Other people’s stories don’t generally interest me as a writer.
Instead, I’m after a deeper kind of observation–the kind that then I can unleash in my imagination.
But out of the ruins emerged a writer and thinker who, some fifty-five years and 170 books later, has produced a polymathic body of work unparalleled in post-war English literature.
In 1966 he completed his important ‘Outsider Cycle’ with Works of non-fiction were generally accompanied by novels—each entertaining in its own right, but also blatantly making use of various genres in order to put his philosophical ideas into practice.
By the age of fourteen he had compiled a multi-volume work of essays covering all aspects of science entitled made him consider himself to be “Shaw’s natural successor.” After a succession of menial jobs, he spent some time wandering around Europe, and finally returned to Leicester in 1951.
There he married his first wife, Betty, and moved to London, where a son was born.
Nose pressed to the glass, the observer in me is interested in human nature. It isn’t a conscious thing, so much as an impression, a kind of music. Why couldn’t I be an insider, instead of just pretending to be one? It’s sometimes lonely, to stand on the outside, watching.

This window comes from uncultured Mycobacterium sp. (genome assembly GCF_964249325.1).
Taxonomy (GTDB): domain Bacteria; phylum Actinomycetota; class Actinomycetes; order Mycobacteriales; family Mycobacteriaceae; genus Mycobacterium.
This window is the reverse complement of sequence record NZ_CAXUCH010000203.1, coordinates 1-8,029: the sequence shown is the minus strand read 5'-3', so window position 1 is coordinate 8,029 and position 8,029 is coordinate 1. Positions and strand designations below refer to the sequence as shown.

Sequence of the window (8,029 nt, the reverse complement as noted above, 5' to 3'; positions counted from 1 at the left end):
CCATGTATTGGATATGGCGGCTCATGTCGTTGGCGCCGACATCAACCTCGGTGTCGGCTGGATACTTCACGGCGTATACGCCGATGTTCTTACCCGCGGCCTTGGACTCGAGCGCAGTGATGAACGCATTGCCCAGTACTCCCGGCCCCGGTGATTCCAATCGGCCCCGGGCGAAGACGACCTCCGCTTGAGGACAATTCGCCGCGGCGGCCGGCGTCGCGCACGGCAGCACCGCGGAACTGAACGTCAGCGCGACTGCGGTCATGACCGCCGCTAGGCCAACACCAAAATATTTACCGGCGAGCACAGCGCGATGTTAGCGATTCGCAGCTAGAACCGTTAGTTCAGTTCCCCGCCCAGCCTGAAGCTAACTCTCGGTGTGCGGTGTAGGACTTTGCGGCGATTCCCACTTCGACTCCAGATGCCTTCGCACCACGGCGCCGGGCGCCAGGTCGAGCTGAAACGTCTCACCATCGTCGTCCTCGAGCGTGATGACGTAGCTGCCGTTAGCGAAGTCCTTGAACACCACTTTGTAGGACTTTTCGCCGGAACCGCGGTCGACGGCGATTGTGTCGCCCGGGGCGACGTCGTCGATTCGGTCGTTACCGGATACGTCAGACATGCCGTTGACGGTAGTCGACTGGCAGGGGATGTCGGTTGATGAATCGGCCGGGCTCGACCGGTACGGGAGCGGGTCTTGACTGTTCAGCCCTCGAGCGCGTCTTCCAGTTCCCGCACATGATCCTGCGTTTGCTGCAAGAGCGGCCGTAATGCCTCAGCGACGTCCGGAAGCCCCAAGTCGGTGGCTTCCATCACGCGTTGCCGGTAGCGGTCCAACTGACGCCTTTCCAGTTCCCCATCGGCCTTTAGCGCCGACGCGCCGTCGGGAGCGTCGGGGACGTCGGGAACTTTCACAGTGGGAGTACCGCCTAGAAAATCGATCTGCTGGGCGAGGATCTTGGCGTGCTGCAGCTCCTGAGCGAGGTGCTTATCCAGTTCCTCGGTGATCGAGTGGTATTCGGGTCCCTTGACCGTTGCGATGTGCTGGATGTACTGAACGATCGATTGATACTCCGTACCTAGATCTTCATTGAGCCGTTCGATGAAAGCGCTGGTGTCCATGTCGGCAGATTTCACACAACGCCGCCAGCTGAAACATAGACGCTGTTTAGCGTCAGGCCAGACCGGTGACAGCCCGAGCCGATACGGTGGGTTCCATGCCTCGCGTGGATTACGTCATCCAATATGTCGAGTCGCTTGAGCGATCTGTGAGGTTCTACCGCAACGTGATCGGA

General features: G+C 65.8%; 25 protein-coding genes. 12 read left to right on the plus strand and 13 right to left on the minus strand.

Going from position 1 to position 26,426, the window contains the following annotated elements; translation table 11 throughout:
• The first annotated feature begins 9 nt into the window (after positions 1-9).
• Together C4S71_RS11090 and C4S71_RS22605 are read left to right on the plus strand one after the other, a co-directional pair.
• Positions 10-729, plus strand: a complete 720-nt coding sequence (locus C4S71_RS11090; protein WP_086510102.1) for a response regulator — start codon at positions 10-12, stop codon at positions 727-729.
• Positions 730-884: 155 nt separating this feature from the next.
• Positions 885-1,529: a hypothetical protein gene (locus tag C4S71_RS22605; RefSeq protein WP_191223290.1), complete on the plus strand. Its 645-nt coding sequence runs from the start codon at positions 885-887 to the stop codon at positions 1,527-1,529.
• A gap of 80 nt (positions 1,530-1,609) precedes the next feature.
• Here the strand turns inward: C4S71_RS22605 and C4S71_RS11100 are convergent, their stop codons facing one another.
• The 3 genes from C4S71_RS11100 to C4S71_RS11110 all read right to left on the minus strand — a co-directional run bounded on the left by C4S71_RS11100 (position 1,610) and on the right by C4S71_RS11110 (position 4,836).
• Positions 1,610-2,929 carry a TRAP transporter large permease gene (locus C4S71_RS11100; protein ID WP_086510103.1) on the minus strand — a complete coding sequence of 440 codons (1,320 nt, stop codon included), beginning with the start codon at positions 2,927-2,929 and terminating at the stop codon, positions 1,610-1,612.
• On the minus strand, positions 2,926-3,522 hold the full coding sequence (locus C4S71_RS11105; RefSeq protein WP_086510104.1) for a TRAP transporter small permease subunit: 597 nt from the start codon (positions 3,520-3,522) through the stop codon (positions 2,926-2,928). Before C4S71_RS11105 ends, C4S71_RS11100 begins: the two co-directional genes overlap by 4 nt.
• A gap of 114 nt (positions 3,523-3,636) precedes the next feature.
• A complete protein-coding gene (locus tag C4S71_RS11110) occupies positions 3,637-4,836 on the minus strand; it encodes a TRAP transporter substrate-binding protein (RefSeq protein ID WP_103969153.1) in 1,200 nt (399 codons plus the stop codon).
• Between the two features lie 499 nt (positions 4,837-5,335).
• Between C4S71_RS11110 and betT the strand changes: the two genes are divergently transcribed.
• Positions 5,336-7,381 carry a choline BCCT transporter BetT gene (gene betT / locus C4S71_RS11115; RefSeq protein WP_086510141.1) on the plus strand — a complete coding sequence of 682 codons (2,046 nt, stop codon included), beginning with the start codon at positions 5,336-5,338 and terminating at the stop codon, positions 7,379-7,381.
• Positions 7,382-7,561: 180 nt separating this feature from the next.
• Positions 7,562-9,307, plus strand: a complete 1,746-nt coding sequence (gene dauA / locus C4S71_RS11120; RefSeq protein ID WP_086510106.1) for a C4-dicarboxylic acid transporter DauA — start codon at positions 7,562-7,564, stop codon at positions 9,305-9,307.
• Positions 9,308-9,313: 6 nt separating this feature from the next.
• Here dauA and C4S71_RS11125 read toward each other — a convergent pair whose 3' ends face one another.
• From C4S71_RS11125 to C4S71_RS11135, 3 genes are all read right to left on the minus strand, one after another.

And in order to feel these things, to be porous and open and aware enough, I have to remain just slightly on the outside. As a young woman, I wondered what the hell was wrong with me. But I think most of us would say that it isn’t a choice, really.
In The Outsider he tells the story of an emotionless and immoral character, Meursault, and how he deals with the norms of the society and the judgmental people around him.
The story takes place in Algiers, where Meursault receives a telegram informing him that his mother had passed out and that he needed to attend the funeral, in which he did not show any emotion.